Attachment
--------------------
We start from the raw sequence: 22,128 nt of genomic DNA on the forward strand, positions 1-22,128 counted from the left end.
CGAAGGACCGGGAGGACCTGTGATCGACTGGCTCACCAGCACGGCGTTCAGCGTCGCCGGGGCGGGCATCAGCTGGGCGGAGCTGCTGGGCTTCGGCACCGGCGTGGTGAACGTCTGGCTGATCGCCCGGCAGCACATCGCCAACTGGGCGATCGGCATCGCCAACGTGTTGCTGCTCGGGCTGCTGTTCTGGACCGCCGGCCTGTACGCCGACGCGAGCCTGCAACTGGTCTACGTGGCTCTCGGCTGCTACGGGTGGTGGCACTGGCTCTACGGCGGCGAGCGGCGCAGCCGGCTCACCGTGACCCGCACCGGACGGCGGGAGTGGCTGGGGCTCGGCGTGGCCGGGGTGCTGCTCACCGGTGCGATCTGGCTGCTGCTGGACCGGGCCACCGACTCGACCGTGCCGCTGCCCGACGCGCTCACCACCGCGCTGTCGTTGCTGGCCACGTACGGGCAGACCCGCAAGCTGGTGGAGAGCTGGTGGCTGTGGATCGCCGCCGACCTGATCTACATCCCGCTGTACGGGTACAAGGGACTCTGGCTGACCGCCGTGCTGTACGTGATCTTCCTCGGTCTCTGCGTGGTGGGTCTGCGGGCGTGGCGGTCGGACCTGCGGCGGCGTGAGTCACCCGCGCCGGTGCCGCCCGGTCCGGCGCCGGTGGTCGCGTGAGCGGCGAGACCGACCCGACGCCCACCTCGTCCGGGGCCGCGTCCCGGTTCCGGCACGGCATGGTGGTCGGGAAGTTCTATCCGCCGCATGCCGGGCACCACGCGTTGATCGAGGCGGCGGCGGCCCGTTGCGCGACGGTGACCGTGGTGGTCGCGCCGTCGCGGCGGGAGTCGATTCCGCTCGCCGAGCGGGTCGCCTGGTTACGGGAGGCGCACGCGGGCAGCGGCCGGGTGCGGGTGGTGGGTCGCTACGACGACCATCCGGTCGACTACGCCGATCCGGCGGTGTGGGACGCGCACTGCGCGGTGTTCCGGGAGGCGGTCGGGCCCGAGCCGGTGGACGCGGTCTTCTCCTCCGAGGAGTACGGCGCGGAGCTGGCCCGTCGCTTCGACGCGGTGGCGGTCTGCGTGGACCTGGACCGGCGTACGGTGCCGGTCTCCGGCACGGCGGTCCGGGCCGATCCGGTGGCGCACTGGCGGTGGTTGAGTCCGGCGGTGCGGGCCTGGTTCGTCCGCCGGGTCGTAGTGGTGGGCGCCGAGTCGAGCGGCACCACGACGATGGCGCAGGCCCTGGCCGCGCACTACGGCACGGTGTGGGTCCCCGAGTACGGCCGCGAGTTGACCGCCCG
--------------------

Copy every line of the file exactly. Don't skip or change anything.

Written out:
We start from the raw sequence: 22,128 nt of genomic DNA on the forward strand, positions 1-22,128 counted from the left end.
CGAAGGACCGGGAGGACCTGTGATCGACTGGCTCACCAGCACGGCGTTCAGCGTCGCCGGGGCGGGCATCAGCTGGGCGGAGCTGCTGGGCTTCGGCACCGGCGTGGTGAACGTCTGGCTGATCGCCCGGCAGCACATCGCCAACTGGGCGATCGGCATCGCCAACGTGTTGCTGCTCGGGCTGCTGTTCTGGACCGCCGGCCTGTACGCCGACGCGAGCCTGCAACTGGTCTACGTGGCTCTCGGCTGCTACGGGTGGTGGCACTGGCTCTACGGCGGCGAGCGGCGCAGCCGGCTCACCGTGACCCGCACCGGACGGCGGGAGTGGCTGGGGCTCGGCGTGGCCGGGGTGCTGCTCACCGGTGCGATCTGGCTGCTGCTGGACCGGGCCACCGACTCGACCGTGCCGCTGCCCGACGCGCTCACCACCGCGCTGTCGTTGCTGGCCACGTACGGGCAGACCCGCAAGCTGGTGGAGAGCTGGTGGCTGTGGATCGCCGCCGACCTGATCTACATCCCGCTGTACGGGTACAAGGGACTCTGGCTGACCGCCGTGCTGTACGTGATCTTCCTCGGTCTCTGCGTGGTGGGTCTGCGGGCGTGGCGGTCGGACCTGCGGCGGCGTGAGTCACCCGCGCCGGTGCCGCCCGGTCCGGCGCCGGTGGTCGCGTGAGCGGCGAGACCGACCCGACGCCCACCTCGTCCGGGGCCGCGTCCCGGTTCCGGCACGGCATGGTGGTCGGGAAGTTCTATCCGCCGCATGCCGGGCACCACGCGTTGATCGAGGCGGCGGCGGCCCGTTGCGCGACGGTGACCGTGGTGGTCGCGCCGTCGCGGCGGGAGTCGATTCCGCTCGCCGAGCGGGTCGCCTGGTTACGGGAGGCGCACGCGGGCAGCGGCCGGGTGCGGGTGGTGGGTCGCTACGACGACCATCCGGTCGACTACGCCGATCCGGCGGTGTGGGACGCGCACTGCGCGGTGTTCCGGGAGGCGGTCGGGCCCGAGCCGGTGGACGCGGTCTTCTCCTCCGAGGAGTACGGCGCGGAGCTGGCCCGTCGCTTCGACGCGGTGGCGGTCTGCGTGGACCTGGACCGGCGTACGGTGCCGGTCTCCGGCACGGCGGTCCGGGCCGATCCGGTGGCGCACTGGCGGTGGTTGAGTCCGGCGGTGCGGGCCTGGTTCGTCCGCCGGGTCGTAGTGGTGGGCGCCGAGTCGAGCGGCACCACGACGATGGCGCAGGCCCTGGCCGCGCACTACGGCACGGTGTGGGTCCCCGAGTACGGCCGCGAGTTGACCGCCCG